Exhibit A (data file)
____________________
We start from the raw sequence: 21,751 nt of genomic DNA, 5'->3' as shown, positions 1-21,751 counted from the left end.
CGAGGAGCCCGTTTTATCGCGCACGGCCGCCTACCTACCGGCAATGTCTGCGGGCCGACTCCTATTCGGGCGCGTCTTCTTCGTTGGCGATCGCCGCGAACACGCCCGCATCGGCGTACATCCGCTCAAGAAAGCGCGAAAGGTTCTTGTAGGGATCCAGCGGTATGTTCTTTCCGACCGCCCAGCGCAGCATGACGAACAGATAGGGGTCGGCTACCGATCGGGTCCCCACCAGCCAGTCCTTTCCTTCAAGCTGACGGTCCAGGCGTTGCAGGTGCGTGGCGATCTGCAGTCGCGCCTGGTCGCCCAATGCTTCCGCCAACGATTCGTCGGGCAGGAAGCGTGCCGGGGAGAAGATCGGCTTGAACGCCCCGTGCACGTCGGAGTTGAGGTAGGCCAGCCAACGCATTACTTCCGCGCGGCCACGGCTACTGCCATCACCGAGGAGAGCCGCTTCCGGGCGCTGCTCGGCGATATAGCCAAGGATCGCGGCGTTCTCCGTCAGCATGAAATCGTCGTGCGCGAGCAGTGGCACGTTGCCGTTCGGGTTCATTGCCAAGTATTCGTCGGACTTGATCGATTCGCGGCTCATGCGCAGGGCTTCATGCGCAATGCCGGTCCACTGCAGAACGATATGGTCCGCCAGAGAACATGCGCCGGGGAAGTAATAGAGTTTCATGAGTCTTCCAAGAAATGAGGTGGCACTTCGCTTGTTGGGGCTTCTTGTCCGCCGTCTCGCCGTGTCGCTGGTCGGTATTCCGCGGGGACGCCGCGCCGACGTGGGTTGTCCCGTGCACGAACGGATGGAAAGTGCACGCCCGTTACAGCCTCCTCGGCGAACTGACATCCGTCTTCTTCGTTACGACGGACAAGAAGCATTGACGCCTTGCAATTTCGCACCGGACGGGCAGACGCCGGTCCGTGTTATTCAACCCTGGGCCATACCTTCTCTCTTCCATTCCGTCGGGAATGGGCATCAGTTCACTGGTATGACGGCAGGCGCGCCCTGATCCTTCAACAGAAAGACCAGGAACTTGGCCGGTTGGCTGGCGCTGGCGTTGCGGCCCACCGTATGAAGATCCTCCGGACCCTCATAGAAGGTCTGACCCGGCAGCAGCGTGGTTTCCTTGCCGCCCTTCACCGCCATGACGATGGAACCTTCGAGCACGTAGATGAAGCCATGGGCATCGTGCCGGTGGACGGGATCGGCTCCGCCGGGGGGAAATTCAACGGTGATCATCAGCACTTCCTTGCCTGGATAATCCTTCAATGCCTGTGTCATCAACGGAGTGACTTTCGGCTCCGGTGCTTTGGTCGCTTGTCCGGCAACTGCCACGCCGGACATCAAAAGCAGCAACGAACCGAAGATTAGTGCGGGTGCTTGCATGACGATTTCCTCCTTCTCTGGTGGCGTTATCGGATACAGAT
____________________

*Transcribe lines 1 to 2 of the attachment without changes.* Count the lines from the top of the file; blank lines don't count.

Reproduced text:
We start from the raw sequence: 21,751 nt of genomic DNA, 5'->3' as shown, positions 1-21,751 counted from the left end.
CGAGGAGCCCGTTTTATCGCGCACGGCCGCCTACCTACCGGCAATGTCTGCGGGCCGACTCCTATTCGGGCGCGTCTTCTTCGTTGGCGATCGCCGCGAACACGCCCGCATCGGCGTACATCCGCTCAAGAAAGCGCGAAAGGTTCTTGTAGGGATCCAGCGGTATGTTCTTTCCGACCGCCCAGCGCAGCATGACGAACAGATAGGGGTCGGCTACCGATCGGGTCCCCACCAGCCAGTCCTTTCCTTCAAGCTGACGGTCCAGGCGTTGCAGGTGCGTGGCGATCTGCAGTCGCGCCTGGTCGCCCAATGCTTCCGCCAACGATTCGTCGGGCAGGAAGCGTGCCGGGGAGAAGATCGGCTTGAACGCCCCGTGCACGTCGGAGTTGAGGTAGGCCAGCCAACGCATTACTTCCGCGCGGCCACGGCTACTGCCATCACCGAGGAGAGCCGCTTCCGGGCGCTGCTCGGCGATATAGCCAAGGATCGCGGCGTTCTCCGTCAGCATGAAATCGTCGTGCGCGAGCAGTGGCACGTTGCCGTTCGGGTTCATTGCCAAGTATTCGTCGGACTTGATCGATTCGCGGCTCATGCGCAGGGCTTCATGCGCAATGCCGGTCCACTGCAGAACGATATGGTCCGCCAGAGAACATGCGCCGGGGAAGTAATAGAGTTTCATGAGTCTTCCAAGAAATGAGGTGGCACTTCGCTTGTTGGGGCTTCTTGTCCGCCGTCTCGCCGTGTCGCTGGTCGGTATTCCGCGGGGACGCCGCGCCGACGTGGGTTGTCCCGTGCACGAACGGATGGAAAGTGCACGCCCGTTACAGCCTCCTCGGCGAACTGACATCCGTCTTCTTCGTTACGACGGACAAGAAGCATTGACGCCTTGCAATTTCGCACCGGACGGGCAGACGCCGGTCCGTGTTATTCAACCCTGGGCCATACCTTCTCTCTTCCATTCCGTCGGGAATGGGCATCAGTTCACTGGTATGACGGCAGGCGCGCCCTGATCCTTCAACAGAAAGACCAGGAACTTGGCCGGTTGGCTGGCGCTGGCGTTGCGGCCCACCGTATGAAGATCCTCCGGACCCTCATAGAAGGTCTGACCCGGCAGCAGCGTGGTTTCCTTGCCGCCCTTCACCGCCATGACGATGGAACCTTCGAGCACGTAGATGAAGCCATGGGCATCGTGCCGGTGGACGGGATCGGCTCCGCCGGGGGGAAATTCAACGGTGATCATCAGCACTTCCTTGCCTGGATAATCCTTCAATGCCTGTGTCATCAACGGAGTGACTTTCGGCTCCGGTGCTTTGGTCGCTTGTCCGGCAACTGCCACGCCGGACATCAAAAGCAGCAACGAACCGAAGATTAGTGCGGGTGCTTGCATGACGATTTCCTCCTTCTCTGGTGGCGTTATCGGATACAGAT